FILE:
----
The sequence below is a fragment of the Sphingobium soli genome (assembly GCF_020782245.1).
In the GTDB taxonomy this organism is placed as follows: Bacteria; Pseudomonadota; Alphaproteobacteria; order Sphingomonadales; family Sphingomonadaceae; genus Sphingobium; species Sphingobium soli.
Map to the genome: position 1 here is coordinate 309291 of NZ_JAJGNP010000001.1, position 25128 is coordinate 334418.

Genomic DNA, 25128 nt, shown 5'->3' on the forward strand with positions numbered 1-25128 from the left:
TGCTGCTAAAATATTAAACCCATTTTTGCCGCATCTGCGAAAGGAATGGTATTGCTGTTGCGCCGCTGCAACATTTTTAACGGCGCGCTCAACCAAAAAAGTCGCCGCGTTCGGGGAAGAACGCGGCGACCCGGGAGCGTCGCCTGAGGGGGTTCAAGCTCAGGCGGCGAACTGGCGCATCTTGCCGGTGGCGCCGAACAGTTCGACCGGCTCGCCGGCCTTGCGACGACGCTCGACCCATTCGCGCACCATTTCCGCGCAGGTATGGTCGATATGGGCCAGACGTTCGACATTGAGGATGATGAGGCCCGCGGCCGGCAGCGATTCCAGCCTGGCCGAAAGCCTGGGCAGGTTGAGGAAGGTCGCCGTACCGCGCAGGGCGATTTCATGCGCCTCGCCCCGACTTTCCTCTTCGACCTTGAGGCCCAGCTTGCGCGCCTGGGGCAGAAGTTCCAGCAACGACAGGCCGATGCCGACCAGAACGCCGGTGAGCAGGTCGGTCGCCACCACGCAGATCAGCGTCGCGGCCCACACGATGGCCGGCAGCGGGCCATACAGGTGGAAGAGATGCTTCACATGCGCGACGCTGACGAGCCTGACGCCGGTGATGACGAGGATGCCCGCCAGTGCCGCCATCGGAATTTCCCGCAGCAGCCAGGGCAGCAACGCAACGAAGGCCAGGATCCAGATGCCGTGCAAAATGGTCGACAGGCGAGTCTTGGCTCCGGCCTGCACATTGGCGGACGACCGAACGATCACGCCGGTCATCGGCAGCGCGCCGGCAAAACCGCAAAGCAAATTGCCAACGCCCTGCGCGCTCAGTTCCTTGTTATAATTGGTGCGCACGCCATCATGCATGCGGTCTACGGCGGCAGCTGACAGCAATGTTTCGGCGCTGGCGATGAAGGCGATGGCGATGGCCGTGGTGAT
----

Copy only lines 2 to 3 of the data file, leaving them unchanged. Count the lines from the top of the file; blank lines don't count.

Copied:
In the GTDB taxonomy this organism is placed as follows: Bacteria; Pseudomonadota; Alphaproteobacteria; order Sphingomonadales; family Sphingomonadaceae; genus Sphingobium; species Sphingobium soli.
Map to the genome: position 1 here is coordinate 309291 of NZ_JAJGNP010000001.1, position 25128 is coordinate 334418.